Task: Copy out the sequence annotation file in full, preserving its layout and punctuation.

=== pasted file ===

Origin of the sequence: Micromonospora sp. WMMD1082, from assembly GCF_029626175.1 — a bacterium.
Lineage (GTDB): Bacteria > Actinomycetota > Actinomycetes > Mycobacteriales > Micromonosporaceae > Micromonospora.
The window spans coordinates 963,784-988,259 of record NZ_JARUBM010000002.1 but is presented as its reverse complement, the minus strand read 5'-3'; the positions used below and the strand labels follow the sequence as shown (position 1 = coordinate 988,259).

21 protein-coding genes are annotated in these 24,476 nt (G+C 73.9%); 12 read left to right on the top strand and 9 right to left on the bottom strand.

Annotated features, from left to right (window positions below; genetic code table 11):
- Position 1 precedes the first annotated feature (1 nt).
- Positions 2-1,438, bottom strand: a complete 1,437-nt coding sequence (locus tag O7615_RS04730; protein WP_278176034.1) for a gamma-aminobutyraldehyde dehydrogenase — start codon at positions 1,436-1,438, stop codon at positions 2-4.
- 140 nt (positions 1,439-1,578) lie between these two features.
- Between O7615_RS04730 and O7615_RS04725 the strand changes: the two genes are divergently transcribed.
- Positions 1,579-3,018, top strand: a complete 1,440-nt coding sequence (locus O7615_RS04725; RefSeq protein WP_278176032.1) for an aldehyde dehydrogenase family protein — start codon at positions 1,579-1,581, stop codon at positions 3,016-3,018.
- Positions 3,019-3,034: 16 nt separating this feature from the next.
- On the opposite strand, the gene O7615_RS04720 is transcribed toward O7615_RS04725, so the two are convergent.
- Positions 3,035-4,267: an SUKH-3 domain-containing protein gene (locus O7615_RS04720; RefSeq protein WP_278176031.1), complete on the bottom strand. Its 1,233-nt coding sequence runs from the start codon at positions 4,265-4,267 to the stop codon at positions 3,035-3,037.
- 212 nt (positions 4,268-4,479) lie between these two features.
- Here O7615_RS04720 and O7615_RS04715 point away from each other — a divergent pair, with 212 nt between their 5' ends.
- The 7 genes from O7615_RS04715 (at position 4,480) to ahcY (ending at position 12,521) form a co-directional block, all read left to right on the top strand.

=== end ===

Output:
Origin of the sequence: Micromonospora sp. WMMD1082, from assembly GCF_029626175.1 — a bacterium.
Lineage (GTDB): Bacteria > Actinomycetota > Actinomycetes > Mycobacteriales > Micromonosporaceae > Micromonospora.
The window spans coordinates 963,784-988,259 of record NZ_JARUBM010000002.1 but is presented as its reverse complement, the minus strand read 5'-3'; the positions used below and the strand labels follow the sequence as shown (position 1 = coordinate 988,259).

21 protein-coding genes are annotated in these 24,476 nt (G+C 73.9%); 12 read left to right on the top strand and 9 right to left on the bottom strand.

Annotated features, from left to right (window positions below; genetic code table 11):
- Position 1 precedes the first annotated feature (1 nt).
- Positions 2-1,438, bottom strand: a complete 1,437-nt coding sequence (locus tag O7615_RS04730; protein WP_278176034.1) for a gamma-aminobutyraldehyde dehydrogenase — start codon at positions 1,436-1,438, stop codon at positions 2-4.
- 140 nt (positions 1,439-1,578) lie between these two features.
- Between O7615_RS04730 and O7615_RS04725 the strand changes: the two genes are divergently transcribed.
- Positions 1,579-3,018, top strand: a complete 1,440-nt coding sequence (locus O7615_RS04725; RefSeq protein WP_278176032.1) for an aldehyde dehydrogenase family protein — start codon at positions 1,579-1,581, stop codon at positions 3,016-3,018.
- Positions 3,019-3,034: 16 nt separating this feature from the next.
- On the opposite strand, the gene O7615_RS04720 is transcribed toward O7615_RS04725, so the two are convergent.
- Positions 3,035-4,267: an SUKH-3 domain-containing protein gene (locus O7615_RS04720; RefSeq protein WP_278176031.1), complete on the bottom strand. Its 1,233-nt coding sequence runs from the start codon at positions 4,265-4,267 to the stop codon at positions 3,035-3,037.
- 212 nt (positions 4,268-4,479) lie between these two features.
- Here O7615_RS04720 and O7615_RS04715 point away from each other — a divergent pair, with 212 nt between their 5' ends.
- The 7 genes from O7615_RS04715 (at position 4,480) to ahcY (ending at position 12,521) form a co-directional block, all read left to right on the top strand.